So I think you should go for this reference, clean, least fatiguing sound and give your best attempt at it with the current setup. Not only might you enjoy the sound more, but since you are on -12 for the Sammy sub the only thing I can see you doing IS plugging its port. Once that is done the SVS will dominate more of the low sound and you won't be able to use the Sammy to counteract some of its dips and peaks (well some impact still.) This setup will force your hand on the minidsp as now the Samsung's output will be more subtle enhancement rather than an equal to the SVS in the mid-bass and we can be sure that the parametric EQ will give you maximum benefit. Oh and yes parametric EQ is a holy grail of bass reproduction and costs a fortune to do in the all analog realm:
So basically you want to measure for close to flat and then tune the subs levels by ear once in the ballpark. See if you like the sound and then of course minidsp will add those high-end tweaks (and it will do more than Vandersteen's $19000 subwoofer in the digital realm.
) Remember your microphone could be off a couple hertz at 20, so you have to use your ear and of course for a given volume level with our setups we're always doing a touch of tuning of the subwoofer level by ear.
This should improve your WAF as you'll be taming your bass beasties and who knows she might be intrigued enough to watch a movie with you.
I will point out that this "tamed" beast just sounds unbelievably good in the lowest frequencies as they too are not obscured by bass bloat in the frequencies above, so quite a combo with the spectacular Atmos-pherics and the extreme low bass power and clarity.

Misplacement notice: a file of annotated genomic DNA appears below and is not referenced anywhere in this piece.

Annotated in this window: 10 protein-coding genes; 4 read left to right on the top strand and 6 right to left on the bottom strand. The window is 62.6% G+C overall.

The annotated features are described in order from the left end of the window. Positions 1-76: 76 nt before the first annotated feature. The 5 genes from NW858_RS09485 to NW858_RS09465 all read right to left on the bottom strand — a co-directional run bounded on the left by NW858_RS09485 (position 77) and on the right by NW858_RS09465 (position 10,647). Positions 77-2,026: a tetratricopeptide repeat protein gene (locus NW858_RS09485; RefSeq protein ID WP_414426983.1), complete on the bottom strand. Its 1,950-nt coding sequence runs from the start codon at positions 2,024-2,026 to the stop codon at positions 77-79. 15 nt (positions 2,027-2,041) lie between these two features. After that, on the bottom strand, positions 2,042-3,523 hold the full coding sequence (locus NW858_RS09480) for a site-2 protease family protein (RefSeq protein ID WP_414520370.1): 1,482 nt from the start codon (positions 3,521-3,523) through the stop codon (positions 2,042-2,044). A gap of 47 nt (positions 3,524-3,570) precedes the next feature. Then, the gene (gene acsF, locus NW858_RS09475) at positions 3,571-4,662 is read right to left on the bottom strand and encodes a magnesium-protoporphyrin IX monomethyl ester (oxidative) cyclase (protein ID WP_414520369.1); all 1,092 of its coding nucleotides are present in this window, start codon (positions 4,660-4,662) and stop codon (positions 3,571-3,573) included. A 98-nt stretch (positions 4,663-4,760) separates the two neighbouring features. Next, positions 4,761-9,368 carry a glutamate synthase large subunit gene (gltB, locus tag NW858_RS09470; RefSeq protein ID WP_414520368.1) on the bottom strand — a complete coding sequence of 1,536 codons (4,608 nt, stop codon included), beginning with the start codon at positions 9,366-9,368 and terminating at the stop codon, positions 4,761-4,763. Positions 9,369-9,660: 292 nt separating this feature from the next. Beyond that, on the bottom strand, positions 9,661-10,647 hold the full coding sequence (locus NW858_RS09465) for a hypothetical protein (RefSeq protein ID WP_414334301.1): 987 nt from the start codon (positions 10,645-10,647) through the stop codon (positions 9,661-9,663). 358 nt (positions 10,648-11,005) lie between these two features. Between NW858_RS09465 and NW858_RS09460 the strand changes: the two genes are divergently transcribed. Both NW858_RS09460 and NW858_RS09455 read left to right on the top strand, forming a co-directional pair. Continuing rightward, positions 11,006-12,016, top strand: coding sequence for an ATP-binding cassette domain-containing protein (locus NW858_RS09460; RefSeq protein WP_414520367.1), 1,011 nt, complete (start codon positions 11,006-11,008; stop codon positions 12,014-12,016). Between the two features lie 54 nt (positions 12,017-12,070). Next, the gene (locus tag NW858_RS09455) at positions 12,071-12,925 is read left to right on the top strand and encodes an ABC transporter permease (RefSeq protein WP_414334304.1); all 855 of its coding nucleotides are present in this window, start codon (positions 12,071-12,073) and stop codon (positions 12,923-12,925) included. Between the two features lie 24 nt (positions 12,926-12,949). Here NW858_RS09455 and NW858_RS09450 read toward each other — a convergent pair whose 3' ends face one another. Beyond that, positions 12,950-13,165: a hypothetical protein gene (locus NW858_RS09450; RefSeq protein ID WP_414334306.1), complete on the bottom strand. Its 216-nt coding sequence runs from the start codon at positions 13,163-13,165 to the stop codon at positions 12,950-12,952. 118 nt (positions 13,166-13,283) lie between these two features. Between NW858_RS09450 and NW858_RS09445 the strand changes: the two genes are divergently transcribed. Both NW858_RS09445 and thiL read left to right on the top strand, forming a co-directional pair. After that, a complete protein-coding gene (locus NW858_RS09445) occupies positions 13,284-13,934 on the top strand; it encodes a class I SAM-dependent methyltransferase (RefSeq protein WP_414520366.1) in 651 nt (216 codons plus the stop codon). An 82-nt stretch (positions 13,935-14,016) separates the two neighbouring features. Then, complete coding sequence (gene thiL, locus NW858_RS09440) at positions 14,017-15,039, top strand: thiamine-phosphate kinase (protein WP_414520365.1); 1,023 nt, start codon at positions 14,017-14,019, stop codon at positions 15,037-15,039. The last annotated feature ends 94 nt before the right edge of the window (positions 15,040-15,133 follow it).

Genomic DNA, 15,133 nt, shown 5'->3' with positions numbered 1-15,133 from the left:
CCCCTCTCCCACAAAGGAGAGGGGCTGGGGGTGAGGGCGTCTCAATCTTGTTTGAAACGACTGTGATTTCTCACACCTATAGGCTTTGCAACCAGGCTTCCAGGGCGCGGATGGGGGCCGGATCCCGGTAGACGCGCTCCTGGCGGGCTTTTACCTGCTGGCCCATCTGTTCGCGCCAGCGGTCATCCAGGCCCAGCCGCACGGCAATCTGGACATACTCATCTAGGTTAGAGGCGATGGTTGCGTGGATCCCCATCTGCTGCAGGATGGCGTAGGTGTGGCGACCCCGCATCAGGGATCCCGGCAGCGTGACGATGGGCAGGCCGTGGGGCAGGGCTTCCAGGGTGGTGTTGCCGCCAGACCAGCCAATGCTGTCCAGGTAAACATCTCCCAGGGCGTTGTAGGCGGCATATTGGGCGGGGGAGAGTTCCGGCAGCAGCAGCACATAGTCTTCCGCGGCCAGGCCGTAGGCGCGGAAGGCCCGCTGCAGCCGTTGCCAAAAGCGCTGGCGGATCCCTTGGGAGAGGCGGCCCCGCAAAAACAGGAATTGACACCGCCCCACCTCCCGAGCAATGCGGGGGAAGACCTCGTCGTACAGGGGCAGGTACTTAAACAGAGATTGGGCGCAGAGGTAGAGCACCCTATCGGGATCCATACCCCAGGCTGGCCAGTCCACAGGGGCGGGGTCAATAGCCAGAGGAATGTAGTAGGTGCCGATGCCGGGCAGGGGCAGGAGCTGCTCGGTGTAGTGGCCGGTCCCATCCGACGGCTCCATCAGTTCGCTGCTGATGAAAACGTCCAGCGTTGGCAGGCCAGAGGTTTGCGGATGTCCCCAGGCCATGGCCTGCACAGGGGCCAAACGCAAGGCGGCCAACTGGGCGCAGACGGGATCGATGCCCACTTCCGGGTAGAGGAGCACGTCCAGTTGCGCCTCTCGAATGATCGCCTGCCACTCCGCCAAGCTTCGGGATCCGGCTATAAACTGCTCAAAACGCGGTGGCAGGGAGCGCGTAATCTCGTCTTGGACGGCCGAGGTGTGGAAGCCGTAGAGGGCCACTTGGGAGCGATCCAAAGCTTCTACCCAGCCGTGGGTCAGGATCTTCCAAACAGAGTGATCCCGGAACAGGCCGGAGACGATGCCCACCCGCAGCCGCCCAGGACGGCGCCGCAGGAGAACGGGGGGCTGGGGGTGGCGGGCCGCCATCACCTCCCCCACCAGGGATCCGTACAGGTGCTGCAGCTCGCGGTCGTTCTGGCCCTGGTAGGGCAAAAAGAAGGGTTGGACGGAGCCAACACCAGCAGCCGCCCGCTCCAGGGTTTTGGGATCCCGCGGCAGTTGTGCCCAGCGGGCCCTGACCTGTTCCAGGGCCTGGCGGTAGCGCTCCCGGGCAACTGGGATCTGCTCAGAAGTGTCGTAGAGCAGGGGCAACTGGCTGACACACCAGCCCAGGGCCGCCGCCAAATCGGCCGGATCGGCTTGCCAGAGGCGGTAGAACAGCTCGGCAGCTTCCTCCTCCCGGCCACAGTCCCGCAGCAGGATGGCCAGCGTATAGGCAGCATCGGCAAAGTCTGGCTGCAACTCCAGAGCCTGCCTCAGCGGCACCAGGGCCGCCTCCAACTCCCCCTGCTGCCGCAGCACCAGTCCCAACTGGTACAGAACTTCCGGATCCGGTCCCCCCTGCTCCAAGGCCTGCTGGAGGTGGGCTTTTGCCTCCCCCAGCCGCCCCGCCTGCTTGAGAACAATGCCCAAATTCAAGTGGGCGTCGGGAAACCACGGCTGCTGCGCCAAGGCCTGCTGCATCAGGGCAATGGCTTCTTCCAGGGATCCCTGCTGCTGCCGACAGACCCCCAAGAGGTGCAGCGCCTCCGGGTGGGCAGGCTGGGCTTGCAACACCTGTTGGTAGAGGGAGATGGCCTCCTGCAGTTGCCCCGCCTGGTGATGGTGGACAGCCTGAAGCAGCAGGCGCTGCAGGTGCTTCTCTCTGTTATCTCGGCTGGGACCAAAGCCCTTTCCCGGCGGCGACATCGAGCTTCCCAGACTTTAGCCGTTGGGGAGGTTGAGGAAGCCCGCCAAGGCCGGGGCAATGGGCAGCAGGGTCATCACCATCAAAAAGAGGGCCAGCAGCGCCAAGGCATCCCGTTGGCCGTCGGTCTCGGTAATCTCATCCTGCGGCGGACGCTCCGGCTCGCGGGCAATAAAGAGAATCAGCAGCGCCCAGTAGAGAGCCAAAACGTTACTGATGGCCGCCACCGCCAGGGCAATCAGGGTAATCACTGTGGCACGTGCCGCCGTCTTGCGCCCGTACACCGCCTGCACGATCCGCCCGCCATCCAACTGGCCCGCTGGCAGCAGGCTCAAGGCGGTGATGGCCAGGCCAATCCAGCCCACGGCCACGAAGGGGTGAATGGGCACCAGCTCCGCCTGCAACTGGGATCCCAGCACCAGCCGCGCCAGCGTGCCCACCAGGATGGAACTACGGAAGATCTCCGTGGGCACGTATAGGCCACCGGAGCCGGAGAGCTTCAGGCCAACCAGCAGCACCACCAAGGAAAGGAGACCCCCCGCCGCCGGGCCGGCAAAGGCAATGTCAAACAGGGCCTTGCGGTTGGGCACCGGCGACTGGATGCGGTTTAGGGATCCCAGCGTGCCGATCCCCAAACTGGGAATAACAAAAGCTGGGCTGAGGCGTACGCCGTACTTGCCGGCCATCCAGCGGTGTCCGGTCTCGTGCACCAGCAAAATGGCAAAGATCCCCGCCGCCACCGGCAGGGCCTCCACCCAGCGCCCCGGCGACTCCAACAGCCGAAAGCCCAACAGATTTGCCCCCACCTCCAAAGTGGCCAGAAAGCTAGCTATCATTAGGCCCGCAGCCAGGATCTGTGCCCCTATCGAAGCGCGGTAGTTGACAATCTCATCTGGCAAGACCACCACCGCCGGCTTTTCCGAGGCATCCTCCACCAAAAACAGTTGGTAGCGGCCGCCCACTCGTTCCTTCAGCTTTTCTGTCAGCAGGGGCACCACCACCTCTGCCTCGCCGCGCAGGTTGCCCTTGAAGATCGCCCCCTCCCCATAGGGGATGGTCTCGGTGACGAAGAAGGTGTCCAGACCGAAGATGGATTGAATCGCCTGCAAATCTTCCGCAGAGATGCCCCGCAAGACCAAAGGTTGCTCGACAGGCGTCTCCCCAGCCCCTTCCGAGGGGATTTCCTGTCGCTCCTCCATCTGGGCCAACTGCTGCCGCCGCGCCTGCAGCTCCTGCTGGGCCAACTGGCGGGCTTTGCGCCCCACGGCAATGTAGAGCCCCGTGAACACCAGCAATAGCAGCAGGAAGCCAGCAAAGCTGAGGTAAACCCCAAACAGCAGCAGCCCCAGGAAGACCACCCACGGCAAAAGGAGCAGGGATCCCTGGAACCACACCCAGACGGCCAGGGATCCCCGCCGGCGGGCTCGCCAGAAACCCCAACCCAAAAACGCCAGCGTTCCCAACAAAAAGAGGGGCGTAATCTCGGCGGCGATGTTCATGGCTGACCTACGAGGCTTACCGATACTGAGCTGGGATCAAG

I wonder what the reference bass end game really is.
Youtuber Youthman is exploring JTR's excellent subwoofers and I'm just shocked by the whole approach on many levels:
1. One system could hit 121db at 10hz and the guy had a boss setup plus an array of 18 inch drivers behind the listening seat. He's on a path too more JTR stuff and though I'm impressed with everything about the quality of the company (very) I'm just amazed that their top of the line speakers have some kind of massive horn tweeter with two 12 inch midranges, maybe its even 15.
Judging by the crossovers they must be crossing over at 24db per octave because a 12 inch driver surely can't go that high (theirs are incredibly light drivers). It just strikes me at overkill to the extreme to keep up with subwoofers that can do over 145db in room.
I guess for a massive room that this approach is warranted, but otherwise it just seems like something you do to crank the bejesus out of the bass and not fry the rest of your system. (Noted Youthman had ear plugs in for the 147db demo).
2. The other JTR system was largely complete and even had these ridiculous seats that moved. I believe also this was the one where one of the JTR techs had just made a program to run some fans in the room that blew on the user at points noted in the movies.
This guy wasn't going for nine 18inch subwoofers, but was close enough. (And these rooms are at best large, not even extreme in size.) Talk about tactile!
But I come around to the viewpoint of what is the point of having 20-30db of headroom in the bass other than some freak show bassoholic demos.
My guess is in reality these systems are used most of the time at reference levels or a bit less and its all about going flat well below 20hz for all the tactiles. Seems like you have the most bass for the buck in the history of the world with your PB12-NSD ruler flat down to 16hz in room. I can see a bit more additional headroom (2nd PB12 an obvious upgrade) being ideal, but is the rest simply going for tactile response as you've done? I cannot believe that sonic nirvana full range involves gobs and gobs of bass.